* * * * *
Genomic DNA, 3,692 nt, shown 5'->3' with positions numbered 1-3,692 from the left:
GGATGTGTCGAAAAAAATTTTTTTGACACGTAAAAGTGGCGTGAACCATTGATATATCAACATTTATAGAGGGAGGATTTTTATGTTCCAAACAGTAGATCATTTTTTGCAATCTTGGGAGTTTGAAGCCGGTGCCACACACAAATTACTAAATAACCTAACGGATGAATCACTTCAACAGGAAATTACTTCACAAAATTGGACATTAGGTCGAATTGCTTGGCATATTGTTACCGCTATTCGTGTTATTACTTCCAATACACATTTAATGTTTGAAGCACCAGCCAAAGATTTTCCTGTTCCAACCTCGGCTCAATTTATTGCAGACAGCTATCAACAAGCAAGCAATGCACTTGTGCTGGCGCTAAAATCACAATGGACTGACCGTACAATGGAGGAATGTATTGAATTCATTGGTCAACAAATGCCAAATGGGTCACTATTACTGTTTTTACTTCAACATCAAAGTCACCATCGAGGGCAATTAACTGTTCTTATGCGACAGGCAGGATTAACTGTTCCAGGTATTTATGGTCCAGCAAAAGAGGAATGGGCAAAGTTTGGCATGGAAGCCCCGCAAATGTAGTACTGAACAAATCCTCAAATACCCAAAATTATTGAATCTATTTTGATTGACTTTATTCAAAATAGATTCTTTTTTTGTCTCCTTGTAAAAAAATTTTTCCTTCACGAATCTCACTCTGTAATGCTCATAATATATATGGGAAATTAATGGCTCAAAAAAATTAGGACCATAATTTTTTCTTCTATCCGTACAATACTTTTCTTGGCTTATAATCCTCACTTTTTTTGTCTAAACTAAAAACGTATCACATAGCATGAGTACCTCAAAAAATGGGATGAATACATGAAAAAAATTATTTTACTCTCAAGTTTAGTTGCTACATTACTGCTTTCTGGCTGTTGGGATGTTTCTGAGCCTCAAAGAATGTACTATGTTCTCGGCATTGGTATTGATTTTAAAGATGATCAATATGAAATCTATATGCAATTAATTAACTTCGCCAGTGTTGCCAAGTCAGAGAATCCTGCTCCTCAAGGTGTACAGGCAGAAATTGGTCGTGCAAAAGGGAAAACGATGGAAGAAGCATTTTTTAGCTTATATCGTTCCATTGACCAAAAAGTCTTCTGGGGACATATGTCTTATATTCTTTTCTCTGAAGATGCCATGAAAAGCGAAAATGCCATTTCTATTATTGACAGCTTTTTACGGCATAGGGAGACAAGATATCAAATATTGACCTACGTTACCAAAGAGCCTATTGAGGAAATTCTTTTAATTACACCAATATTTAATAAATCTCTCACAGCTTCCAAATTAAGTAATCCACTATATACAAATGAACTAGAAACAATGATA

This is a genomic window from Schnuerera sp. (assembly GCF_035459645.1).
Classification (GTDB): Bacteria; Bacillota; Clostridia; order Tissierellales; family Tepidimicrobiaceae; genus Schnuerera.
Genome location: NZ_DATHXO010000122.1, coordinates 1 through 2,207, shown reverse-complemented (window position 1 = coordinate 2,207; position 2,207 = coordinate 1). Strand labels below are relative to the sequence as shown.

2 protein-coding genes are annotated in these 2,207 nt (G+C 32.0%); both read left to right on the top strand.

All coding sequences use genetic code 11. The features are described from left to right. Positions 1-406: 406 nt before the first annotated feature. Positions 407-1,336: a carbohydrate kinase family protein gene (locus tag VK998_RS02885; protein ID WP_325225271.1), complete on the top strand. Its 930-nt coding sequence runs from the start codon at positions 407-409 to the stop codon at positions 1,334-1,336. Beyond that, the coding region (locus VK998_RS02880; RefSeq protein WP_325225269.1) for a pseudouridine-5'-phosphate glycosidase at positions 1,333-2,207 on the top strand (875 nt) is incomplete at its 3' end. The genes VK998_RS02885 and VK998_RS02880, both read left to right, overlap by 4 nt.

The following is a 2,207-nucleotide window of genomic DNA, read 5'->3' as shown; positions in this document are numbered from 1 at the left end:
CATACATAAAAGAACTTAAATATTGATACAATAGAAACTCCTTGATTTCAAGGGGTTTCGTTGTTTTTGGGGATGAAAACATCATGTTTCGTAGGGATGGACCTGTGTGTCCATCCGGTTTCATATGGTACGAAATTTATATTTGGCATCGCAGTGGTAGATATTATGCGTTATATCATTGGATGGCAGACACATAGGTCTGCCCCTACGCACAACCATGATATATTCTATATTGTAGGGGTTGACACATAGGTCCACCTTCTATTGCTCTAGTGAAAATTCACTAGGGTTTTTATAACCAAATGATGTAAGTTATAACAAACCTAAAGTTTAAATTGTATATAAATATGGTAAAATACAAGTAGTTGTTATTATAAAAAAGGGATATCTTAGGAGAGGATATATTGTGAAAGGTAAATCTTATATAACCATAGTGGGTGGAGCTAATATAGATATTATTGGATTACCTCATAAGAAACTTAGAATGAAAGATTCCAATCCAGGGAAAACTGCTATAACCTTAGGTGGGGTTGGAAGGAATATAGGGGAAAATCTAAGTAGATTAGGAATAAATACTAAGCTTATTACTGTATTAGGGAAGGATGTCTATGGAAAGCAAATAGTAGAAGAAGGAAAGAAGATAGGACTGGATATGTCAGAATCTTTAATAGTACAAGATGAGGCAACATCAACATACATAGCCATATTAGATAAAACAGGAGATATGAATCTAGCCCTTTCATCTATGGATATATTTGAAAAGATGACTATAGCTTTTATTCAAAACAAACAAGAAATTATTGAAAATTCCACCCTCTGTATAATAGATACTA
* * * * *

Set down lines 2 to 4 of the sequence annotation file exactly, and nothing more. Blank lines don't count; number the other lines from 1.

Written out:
GGATGTGTCGAAAAAAATTTTTTTGACACGTAAAAGTGGCGTGAACCATTGATATATCAACATTTATAGAGGGAGGATTTTTATGTTCCAAACAGTAGATCATTTTTTGCAATCTTGGGAGTTTGAAGCCGGTGCCACACACAAATTACTAAATAACCTAACGGATGAATCACTTCAACAGGAAATTACTTCACAAAATTGGACATTAGGTCGAATTGCTTGGCATATTGTTACCGCTATTCGTGTTATTACTTCCAATACACATTTAATGTTTGAAGCACCAGCCAAAGATTTTCCTGTTCCAACCTCGGCTCAATTTATTGCAGACAGCTATCAACAAGCAAGCAATGCACTTGTGCTGGCGCTAAAATCACAATGGACTGACCGTACAATGGAGGAATGTATTGAATTCATTGGTCAACAAATGCCAAATGGGTCACTATTACTGTTTTTACTTCAACATCAAAGTCACCATCGAGGGCAATTAACTGTTCTTATGCGACAGGCAGGATTAACTGTTCCAGGTATTTATGGTCCAGCAAAAGAGGAATGGGCAAAGTTTGGCATGGAAGCCCCGCAAATGTAGTACTGAACAAATCCTCAAATACCCAAAATTATTGAATCTATTTTGATTGACTTTATTCAAAATAGATTCTTTTTTTGTCTCCTTGTAAAAAAATTTTTCCTTCACGAATCTCACTCTGTAATGCTCATAATATATATGGGAAATTAATGGCTCAAAAAAATTAGGACCATAATTTTTTCTTCTATCCGTACAATACTTTTCTTGGCTTATAATCCTCACTTTTTTTGTCTAAACTAAAAACGTATCACATAGCATGAGTACCTCAAAAAATGGGATGAATACATGAAAAAAATTATTTTACTCTCAAGTTTAGTTGCTACATTACTGCTTTCTGGCTGTTGGGATGTTTCTGAGCCTCAAAGAATGTACTATGTTCTCGGCATTGGTATTGATTTTAAAGATGATCAATATGAAATCTATATGCAATTAATTAACTTCGCCAGTGTTGCCAAGTCAGAGAATCCTGCTCCTCAAGGTGTACAGGCAGAAATTGGTCGTGCAAAAGGGAAAACGATGGAAGAAGCATTTTTTAGCTTATATCGTTCCATTGACCAAAAAGTCTTCTGGGGACATATGTCTTATATTCTTTTCTCTGAAGATGCCATGAAAAGCGAAAATGCCATTTCTATTATTGACAGCTTTTTACGGCATAGGGAGACAAGATATCAAATATTGACCTACGTTACCAAAGAGCCTATTGAGGAAATTCTTTTAATTACACCAATATTTAATAAATCTCTCACAGCTTCCAAATTAAGTAATCCACTATATACAAATGAACTAGAAACAATGATA

This is a genomic window from Schnuerera sp. (assembly GCF_035459645.1).
Classification (GTDB): Bacteria; Bacillota; Clostridia; order Tissierellales; family Tepidimicrobiaceae; genus Schnuerera.